Clifford Whittington GREEN (1890–1915)

© Radley College

Clifford Whittington Green was born at West Lavington, Wiltshire in 1890, the elder child and only son of Ernest Henry Green (born in Chelsea/Brixton/Kennington in 1858) and Maud Whittington (born in St John’s, Canada in 1863/4). His parents were married in the Farnham district in the third quarter of 1889 and had two children:

  • Clifford Whittington Green (born at West Lavington on 16 August 1890)
  • Ellen Ruth Green, known as Ruth (born at Lavington in 1893/4,
    registered first quarter of 1894).

In 1881 Clifford’s father Ernest (22), the son of a wine and spirit merchant, was living as a farm pupil with William Sainsbury, who had a 784-acre farm in West Lavington. It must have been there that he met his wife Maud, whose maternal grandfather was the asylum doctor in that village. Maud’s own father, George John Charles Whittington, was a military man who eventually became a Colonel, and the 1871 census suggests that when Maud’s family were in the country, they stayed in West Lavington.

By the time of the 1891 census Clifford’s father (33), now married, was himself a farmer, living at Hunt’s House, Church Street, West Lavington with his wife and eight-month-old Clifford, plus four servants (a cook, nurse, nursemaid, and housemaid).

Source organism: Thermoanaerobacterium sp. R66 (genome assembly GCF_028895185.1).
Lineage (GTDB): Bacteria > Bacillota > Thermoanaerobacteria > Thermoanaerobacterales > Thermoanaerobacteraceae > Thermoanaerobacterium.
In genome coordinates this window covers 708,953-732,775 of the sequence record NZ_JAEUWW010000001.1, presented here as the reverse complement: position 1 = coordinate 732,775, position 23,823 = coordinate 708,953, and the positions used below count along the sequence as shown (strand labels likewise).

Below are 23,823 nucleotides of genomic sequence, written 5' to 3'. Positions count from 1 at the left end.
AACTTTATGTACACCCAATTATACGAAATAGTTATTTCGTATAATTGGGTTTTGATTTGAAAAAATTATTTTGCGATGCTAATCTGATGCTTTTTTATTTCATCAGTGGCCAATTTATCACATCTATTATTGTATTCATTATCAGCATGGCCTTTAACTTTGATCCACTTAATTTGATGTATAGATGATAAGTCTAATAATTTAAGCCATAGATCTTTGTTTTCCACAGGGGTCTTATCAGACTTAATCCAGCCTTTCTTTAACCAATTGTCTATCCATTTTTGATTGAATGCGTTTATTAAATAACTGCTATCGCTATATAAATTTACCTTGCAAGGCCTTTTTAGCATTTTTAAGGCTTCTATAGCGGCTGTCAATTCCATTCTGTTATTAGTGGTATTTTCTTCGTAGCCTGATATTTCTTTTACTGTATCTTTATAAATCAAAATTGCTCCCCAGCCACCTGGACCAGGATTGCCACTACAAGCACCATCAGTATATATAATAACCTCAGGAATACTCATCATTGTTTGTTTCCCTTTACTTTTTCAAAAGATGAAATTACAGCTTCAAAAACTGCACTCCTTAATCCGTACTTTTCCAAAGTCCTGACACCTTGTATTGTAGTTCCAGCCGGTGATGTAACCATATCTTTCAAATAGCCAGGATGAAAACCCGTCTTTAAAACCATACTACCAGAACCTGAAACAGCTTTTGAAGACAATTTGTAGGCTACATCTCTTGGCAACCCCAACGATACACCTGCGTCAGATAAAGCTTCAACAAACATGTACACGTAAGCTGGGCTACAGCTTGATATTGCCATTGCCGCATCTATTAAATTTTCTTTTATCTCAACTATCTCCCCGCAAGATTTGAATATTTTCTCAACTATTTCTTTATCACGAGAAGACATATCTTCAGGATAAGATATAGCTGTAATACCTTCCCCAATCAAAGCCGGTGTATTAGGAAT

By 1899 the family had moved to Brumcombe on Foxcombe Hill. They can be seen there in the 1901 census: Clifford was now ten, and his father (43) was living on his own means. They still had four servants (this time a butler, cook, maid, and housemaid). Later that year they must have moved to Sunningwell House, where they are listed in Kelly’s Directory for 1902. The 1903 directory shows that Clifford’s father was the gentleman farmer of Yatscombe Farm, and by that year had taken on as his farm bailiff James William Balls, whose son was also to die in the First World War; and by 1905 he had handed the farm over to him (taking it back in 1916 when Balls moved away from Sunningwell).